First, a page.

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A review of UK research and development for organic food and farming

Anon, (2003) A review of UK research and development for organic food and farming. Elm Farm Research Centre.

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Online at: http://www2.defra.gov.uk/research/project_data/More.asp?I=OF0338

Summary

The objective of the project is to draw together information on current levels of funding for organic research throughout all UK public sector, private and charitable sources. A list of 268 potential organic food and farming research funders and contractors throughout the UK was drawn together and questionnaires were mailed to them in the week of 24th February 2003. With regular follow up of all recipients to achieve the best return rate possible a response rate of 41% was achieved.
We asked for details on all projects that were ongoing in the period between Jan 2000 and March 2003. The survey identified 168 individual projects. The total cost of this research was £23,578,902 of which nearly £20M was solely from the public purse with 72 per cent of this funding provided by DEFRA. However, nearly £3M was funded by sources other than the public purse including a range of charities and companies. There was also £0.75M of joint funding by public and non-public sources.
Of the 168 projects 151 were purely organic with a further 17 of relevance to organic systems. The majority of the research undertaken was field or bench research followed by desk studies.
The overwhelming majority of the research undertaken had been covering aspects of production. Whole farm systems, soils & nutrient cycling, cropping and livestock systems accounted for nearly 70 per cent of the total funding.
There were also a surprisingly small number of projects investigating the environment (8 projects) and funding only accounted for about 8 per cent of the total spend, although environmental considerations would be investigated in other topic areas such as soils & nutrient cycling. The amount of research undertaken on off-farm activities in the organic food production chain was limited. Only a small amount of research had been directed at processing, marketing or food quality. These three areas accounted for only 12 projects and 7 per cent of the total funding.
Understanding the other (non-environmental) benefits or disbenefits of organic farming have also been studied to a lesser extent. Only six Economics and rural development projects have been undertaken and account for only 4 per cent of the total funding.
It is recommended that DEFRA and the Organic Action Plan Group:
• Establish an Organic Research Priorities Board (ORPD) to work with all stakeholders including funders to ensure identification and a co-ordinated implementation of the research and technology transfer necessary to help achieve the objectives of the Action Plan.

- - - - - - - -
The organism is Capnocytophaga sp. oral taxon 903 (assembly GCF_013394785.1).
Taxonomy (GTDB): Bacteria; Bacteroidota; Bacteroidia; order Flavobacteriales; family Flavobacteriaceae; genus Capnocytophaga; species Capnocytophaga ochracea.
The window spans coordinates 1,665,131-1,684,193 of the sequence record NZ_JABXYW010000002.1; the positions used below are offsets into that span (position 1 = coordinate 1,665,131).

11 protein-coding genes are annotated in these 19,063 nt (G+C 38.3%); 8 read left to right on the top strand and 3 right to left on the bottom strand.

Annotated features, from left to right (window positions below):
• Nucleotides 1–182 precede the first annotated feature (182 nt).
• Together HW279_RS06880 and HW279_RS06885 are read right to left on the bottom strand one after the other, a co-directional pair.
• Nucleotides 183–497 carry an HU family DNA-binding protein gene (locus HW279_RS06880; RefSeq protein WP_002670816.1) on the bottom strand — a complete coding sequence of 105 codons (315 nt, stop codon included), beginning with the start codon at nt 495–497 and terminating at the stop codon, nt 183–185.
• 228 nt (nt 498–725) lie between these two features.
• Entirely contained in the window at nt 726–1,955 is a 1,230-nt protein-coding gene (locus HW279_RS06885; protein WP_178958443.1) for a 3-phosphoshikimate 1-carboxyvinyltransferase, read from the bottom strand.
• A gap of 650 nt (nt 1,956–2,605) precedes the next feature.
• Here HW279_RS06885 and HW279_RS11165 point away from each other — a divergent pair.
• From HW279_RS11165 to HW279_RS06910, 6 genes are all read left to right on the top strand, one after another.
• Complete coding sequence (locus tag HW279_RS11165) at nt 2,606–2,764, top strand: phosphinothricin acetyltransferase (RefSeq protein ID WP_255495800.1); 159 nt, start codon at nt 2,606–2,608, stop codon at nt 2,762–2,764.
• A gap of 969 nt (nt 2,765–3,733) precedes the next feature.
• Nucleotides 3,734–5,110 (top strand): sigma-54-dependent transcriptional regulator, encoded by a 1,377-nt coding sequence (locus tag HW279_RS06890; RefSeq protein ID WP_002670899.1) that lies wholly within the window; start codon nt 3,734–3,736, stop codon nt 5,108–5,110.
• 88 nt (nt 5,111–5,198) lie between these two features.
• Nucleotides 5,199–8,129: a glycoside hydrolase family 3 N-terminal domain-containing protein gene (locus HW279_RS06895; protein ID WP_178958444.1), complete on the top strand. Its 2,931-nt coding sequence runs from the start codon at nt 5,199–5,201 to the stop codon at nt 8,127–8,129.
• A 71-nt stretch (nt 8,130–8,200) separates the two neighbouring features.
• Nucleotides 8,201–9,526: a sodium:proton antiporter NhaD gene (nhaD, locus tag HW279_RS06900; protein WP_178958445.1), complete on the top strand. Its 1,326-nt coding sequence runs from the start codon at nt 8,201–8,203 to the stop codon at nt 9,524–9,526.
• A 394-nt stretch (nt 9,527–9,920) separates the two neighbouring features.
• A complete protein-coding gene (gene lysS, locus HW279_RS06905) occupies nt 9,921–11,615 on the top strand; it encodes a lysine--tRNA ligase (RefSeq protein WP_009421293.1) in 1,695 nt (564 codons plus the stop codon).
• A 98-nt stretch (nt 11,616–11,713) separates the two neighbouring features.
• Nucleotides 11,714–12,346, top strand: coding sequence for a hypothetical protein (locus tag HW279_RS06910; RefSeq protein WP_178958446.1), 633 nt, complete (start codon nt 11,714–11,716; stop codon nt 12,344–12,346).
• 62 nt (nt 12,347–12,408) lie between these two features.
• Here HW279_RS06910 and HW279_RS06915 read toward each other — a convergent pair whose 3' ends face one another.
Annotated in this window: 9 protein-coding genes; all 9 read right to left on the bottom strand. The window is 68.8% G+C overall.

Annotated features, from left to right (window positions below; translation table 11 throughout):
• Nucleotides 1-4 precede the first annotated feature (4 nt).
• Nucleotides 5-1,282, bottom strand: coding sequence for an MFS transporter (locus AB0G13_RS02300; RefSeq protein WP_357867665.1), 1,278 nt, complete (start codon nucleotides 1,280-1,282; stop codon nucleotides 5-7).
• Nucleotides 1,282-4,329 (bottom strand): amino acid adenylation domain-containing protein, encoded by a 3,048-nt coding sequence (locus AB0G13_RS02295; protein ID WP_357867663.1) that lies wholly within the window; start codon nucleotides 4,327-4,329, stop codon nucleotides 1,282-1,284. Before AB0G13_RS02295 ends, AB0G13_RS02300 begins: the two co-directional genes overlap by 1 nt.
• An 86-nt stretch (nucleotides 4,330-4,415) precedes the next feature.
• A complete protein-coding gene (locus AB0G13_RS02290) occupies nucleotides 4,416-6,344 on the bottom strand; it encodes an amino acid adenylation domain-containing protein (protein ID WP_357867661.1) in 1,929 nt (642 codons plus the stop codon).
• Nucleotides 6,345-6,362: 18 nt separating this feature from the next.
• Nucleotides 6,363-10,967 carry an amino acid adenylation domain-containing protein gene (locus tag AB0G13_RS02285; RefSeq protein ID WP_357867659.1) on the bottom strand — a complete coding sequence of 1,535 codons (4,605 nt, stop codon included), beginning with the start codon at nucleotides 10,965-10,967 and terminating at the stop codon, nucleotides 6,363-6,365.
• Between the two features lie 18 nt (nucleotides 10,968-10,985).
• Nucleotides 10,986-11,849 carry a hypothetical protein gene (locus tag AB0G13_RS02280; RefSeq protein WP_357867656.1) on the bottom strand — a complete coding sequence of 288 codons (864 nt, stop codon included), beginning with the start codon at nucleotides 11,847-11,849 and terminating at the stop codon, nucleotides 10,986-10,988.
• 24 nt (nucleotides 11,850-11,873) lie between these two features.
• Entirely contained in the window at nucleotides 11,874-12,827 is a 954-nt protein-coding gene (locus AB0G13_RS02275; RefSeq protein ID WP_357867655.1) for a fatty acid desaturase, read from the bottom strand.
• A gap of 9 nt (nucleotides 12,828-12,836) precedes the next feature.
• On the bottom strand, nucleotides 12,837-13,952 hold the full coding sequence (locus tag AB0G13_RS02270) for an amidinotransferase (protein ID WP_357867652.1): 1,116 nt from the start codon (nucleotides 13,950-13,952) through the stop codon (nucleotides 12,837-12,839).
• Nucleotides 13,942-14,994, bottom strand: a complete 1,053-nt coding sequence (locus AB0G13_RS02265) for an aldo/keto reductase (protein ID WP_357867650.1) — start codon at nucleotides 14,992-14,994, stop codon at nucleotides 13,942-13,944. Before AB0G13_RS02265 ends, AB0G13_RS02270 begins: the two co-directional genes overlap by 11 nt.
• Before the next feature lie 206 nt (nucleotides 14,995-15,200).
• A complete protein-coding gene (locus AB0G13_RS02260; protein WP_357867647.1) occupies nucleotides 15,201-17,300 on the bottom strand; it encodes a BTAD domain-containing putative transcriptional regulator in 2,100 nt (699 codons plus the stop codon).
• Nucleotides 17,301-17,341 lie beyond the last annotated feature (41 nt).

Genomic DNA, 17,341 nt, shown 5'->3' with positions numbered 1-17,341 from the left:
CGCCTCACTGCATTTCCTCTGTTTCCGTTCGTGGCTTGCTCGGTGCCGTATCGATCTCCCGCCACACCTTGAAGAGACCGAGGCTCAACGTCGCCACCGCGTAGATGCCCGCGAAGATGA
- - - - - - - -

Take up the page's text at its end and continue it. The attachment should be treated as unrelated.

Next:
It would then be appropriate for DEFRA , the Organic Action Plan Group and/or the ORPD to intiate;
• A consultation on organic R&D priorities, particularly focussing on the needs of the businesses that may be willing to participate in LINK or other joint funded projects.
• Further assessment of the benefit arising from the projects identified.
• Analysis of the intensity of research and the value to the end user (government, farmers, processors etc.) from the point of view of the priority research areas (crops, livestock etc) and the different types of research and development (desk, field, extension etc.). This should aim to define the most beneficial approach to organic research and development.
• Analysis of the quality and extent of the dissemination of the research results from the projects.
• An investigation into the possible conflict between organic research funding and the objectives and approaches of LINK programmes need to be addressed and if a real barrier is identified a solution must be found.
However, it is believed that it is important that research continues directed towards improving production methods and efficiency (financially, socially and environmentally) in those enterprises where the technical challenges are greatest or where the proportion of UK sourced farm products is relatively low.


EPrint Type:Report
Type of Facility:Other
Keywords:research, funding, policy, action plan,
Subjects:"Organics" in general
Knowledge management > Research methodology and philosophy > Research communication and quality
Research affiliation: UK > Organic Research Centre (ORC) - Elm Farm
UK > Department for Environment, Food and Rural Affairs (DEFRA)
Deposited By: Defra, R&D Organic Programme
ID Code:6666
Deposited On:27 Mar 2006
Last Modified:12 Apr 2010 07:32
Document Language:English
Status:Published
Refereed:Not peer-reviewed

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